Responding to figures showing that urban and suburban water users fell short of Gov. Jerry Brown's call for a 20 percent voluntary cut in water use, the Hollister City Council on May 26 adopted a resolution supporting the doubling of the square footage of and expansion of funding for turf removal.
The city's action supports the Water Resource Association of San Benito County's request to expand the square footage of lawn that can be removed for a rebate from 500 to 1,000 square feet — with a minimum removal of 100 square feet required for the rebate, which is $1 per square foot. Each 500 square feet of turn that is removed equals more than 13,000 gallons of water conserved over the course of an irrigation season, which typically runs from late April through the end of September in San Benito County.
The council had no comment while unanimously supporting the doubling of the turf removal rebate program, which City Manager William Avera called "relatively successful" thus far. More than 27,000 square feet have been removed locally since July 2014. The water resources board has a goal of removing 100,000 square feet of turf in the next fiscal year.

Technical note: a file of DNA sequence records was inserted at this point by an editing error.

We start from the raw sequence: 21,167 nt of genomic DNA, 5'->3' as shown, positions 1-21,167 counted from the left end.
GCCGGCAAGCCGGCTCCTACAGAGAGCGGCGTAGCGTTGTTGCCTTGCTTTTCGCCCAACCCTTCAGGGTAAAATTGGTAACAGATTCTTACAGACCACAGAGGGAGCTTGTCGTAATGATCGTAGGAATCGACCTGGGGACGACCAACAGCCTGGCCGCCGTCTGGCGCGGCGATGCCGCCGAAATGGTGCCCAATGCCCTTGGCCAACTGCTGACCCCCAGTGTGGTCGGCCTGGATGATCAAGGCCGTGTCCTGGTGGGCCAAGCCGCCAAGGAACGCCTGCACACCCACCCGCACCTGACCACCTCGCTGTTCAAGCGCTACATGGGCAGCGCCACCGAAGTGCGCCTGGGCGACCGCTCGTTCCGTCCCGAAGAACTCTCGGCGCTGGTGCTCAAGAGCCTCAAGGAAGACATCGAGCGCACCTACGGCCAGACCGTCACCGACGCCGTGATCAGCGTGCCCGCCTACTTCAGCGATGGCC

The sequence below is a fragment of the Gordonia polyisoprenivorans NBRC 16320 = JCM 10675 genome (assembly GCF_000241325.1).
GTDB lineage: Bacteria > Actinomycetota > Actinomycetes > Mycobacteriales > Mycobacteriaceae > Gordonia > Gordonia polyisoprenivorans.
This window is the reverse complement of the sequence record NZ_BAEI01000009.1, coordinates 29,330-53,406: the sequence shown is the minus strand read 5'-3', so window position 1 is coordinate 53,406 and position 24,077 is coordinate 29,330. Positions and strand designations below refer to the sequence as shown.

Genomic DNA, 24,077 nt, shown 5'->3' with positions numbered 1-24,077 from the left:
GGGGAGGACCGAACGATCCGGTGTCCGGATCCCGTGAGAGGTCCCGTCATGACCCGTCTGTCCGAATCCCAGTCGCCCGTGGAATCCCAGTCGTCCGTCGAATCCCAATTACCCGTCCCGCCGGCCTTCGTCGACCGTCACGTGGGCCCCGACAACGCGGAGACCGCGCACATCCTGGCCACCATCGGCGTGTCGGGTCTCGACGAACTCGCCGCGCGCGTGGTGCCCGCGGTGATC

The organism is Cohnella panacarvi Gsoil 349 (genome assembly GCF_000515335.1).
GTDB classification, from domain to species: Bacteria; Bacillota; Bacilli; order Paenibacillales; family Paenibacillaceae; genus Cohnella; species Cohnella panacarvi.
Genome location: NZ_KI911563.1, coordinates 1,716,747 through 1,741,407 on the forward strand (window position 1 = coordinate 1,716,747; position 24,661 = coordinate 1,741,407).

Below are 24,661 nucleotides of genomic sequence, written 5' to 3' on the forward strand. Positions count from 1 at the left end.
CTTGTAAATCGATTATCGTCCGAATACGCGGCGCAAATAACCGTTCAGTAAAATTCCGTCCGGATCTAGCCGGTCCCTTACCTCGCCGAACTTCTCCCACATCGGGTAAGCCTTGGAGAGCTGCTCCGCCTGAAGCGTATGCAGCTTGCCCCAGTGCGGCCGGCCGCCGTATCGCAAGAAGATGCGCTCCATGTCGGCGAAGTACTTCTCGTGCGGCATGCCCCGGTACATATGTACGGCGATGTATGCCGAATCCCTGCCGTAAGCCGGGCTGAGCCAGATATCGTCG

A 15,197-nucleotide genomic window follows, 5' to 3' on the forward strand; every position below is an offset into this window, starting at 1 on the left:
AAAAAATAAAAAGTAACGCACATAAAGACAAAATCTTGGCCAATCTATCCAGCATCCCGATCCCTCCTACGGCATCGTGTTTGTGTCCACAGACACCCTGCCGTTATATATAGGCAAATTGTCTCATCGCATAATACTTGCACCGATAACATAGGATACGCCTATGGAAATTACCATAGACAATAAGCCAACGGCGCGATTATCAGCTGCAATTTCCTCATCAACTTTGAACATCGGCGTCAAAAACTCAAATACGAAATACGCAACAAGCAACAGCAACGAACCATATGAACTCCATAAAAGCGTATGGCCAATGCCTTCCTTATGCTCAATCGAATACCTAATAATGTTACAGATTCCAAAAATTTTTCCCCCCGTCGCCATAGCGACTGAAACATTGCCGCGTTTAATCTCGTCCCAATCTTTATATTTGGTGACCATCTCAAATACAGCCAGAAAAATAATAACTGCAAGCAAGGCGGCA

A report to the council noted that from June 2014 to January 2015, Hollister urban area residents have cut back their water use by approximately 14 percent — compared to a 9.7 percent cutback statewide. In January 2014, Gov. Jerry Brown urged residents to reduce their water usage by 20 percent. In April of this year, Brown enacted mandatory emergency water conservation regulations with the goal of achieving a 25 percent reduction in water usage statewide compared to 2013 water consumption.
The rules adopted by the State Water Resources Control Board in April:
- Ban all restaurants, bars and hotels from serving water unless customers ask for it
- Require hotels and motels to provide signs in rooms telling guests that they have the option to choose not to have towels and linens washed daily
- Ban Californians from watering lawns and landscaping with potable water within 48 hours after measurable rainfall
- Require cities, counties, water districts and private companies to limit lawn watering to two days per week if they aren't already enacting those limitations
The lawn-watering provisions are expected to have the most impact, according to water officials, because outdoor irrigation makes up 44 percent of water use in California's urban and suburban communities.
For more information about water conservation and local rebates available through the Water Resource Association of San Benito County, click here.